In order to prevent abuse, the Catholic Church in France has decided to generate digital ID cards for clergy members which will provide color-coded background information about them. The French Bishop’s Conference has this decision in order to bring more transparency as the cards will certify whether a clergy member is suitable for having the right to hear confessions or fit to conduct a sermon. The decision to introduce digital cards first took place in 2021 following a report submitted by the Independent Commission on Sexual Abuse in the Catholic Church. According to the report, 330,000 children underwent sexual abuse by priests or other figures associated with the Catholic Church in France since the 1950s.
Premier Christian News reports:
The Catholic Church in France is to provide digital ID cards that will offer colour-coded background information on bishops, priests and deacons.
France 24 says that the French Bishop’s Conference has decided it will be more transparent by equipping clergy with cards which will certify whether or not the holder is fit to perform a sermon or has the right to hear confession.
France 24 says that the cards will enable people to scan a QR code to access colour-coded information on a clergy member. Green means there are no restrictions on them leading a mass or hearing confession. Orange indicates that some restrictions are in place, but not necessarily that the clergy member is an abuser (for example, a young priest may have been recently ordained and is not yet qualified to lead mass or confession). Red is reserved for someone who can no longer preach or practice, or that they have been stripped of clerical status – but the nature of the sanction isn’t specified.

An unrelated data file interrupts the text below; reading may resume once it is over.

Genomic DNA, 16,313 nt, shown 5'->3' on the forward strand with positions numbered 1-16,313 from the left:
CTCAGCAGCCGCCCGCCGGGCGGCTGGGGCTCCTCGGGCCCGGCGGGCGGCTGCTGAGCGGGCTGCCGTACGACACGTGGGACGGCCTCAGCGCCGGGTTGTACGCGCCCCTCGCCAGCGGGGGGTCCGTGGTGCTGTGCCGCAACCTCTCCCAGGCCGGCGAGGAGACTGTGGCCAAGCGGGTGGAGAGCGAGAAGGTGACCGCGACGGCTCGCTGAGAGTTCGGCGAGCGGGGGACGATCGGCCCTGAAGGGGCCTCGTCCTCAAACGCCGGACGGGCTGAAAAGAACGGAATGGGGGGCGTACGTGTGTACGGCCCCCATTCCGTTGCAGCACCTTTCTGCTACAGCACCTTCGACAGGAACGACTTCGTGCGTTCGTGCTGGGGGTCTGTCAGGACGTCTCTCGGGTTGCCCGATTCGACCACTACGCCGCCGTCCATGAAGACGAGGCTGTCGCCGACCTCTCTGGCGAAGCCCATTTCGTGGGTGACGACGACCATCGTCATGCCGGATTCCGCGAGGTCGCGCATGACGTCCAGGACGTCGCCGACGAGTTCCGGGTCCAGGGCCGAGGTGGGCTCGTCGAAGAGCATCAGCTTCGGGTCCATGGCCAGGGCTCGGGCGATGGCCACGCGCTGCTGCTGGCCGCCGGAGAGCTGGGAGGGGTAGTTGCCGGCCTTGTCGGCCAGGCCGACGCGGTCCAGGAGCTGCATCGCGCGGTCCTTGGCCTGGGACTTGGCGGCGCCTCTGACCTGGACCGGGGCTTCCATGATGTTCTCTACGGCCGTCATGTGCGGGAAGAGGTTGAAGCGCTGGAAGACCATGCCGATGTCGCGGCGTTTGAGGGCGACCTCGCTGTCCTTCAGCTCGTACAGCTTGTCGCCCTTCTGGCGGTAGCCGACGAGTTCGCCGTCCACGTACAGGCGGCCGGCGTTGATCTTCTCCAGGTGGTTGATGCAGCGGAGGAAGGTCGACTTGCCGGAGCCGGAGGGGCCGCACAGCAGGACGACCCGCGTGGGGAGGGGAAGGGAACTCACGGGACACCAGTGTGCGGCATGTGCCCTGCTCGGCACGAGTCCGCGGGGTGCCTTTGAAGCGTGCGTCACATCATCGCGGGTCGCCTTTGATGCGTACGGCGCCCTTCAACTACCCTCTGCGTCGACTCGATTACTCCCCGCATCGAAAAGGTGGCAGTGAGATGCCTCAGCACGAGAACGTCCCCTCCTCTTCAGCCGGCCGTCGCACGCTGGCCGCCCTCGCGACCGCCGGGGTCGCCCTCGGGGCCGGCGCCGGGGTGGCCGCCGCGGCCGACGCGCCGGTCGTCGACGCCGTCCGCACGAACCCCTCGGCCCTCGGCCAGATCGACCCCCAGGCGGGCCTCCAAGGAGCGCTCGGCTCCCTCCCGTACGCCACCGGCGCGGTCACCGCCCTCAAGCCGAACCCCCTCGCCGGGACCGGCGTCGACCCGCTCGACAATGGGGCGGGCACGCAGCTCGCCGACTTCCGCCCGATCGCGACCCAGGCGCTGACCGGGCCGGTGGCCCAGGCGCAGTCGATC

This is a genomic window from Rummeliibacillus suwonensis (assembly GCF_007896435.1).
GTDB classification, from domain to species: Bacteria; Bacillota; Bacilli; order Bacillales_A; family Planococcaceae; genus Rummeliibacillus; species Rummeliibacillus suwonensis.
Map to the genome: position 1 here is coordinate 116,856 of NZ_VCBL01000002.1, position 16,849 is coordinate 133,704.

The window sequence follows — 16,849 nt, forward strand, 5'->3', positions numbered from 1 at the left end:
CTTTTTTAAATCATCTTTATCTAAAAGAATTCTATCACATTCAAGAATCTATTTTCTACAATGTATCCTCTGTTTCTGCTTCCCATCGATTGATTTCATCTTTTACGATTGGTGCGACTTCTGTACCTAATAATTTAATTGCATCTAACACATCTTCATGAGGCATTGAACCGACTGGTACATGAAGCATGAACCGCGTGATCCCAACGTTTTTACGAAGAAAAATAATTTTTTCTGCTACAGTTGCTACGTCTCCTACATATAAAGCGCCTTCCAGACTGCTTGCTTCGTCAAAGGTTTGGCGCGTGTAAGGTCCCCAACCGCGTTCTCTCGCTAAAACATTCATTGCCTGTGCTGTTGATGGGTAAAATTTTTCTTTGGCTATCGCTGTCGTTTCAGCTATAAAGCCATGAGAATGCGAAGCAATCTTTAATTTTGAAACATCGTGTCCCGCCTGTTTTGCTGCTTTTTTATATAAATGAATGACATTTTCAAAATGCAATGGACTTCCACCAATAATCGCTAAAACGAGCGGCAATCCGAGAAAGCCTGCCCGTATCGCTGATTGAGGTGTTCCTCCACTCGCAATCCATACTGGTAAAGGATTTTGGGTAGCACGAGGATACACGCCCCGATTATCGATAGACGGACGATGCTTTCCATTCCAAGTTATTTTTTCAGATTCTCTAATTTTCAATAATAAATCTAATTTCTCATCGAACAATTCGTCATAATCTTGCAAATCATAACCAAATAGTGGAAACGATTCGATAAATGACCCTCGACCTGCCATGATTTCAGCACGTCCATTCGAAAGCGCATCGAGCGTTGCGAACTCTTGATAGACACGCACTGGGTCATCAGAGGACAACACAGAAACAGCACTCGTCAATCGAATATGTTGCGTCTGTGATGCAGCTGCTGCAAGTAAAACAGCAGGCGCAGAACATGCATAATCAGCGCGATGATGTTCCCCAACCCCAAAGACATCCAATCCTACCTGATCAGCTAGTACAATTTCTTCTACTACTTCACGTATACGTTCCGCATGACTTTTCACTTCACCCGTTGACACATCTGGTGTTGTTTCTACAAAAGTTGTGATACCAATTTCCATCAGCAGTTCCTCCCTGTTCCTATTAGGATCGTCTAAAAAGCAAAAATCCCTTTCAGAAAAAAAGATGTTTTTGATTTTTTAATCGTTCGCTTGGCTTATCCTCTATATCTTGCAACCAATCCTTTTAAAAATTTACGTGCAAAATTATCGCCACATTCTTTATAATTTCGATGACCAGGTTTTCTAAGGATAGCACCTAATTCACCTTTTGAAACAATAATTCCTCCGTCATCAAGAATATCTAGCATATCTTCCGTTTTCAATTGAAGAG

Clergy in the Catholic Church in France have always carried paper documentation certifying their role, however this was thought to be too easy to falsify.
The new digital cards were first decided upon in 2021 after a report by the Independent Commission on Sexual Abuse in the Catholic Church. It found that 330,000 children had been sexually abused by priests or other church-related figures in the Catholic Church in France over a period of 70 years from the 1950s.
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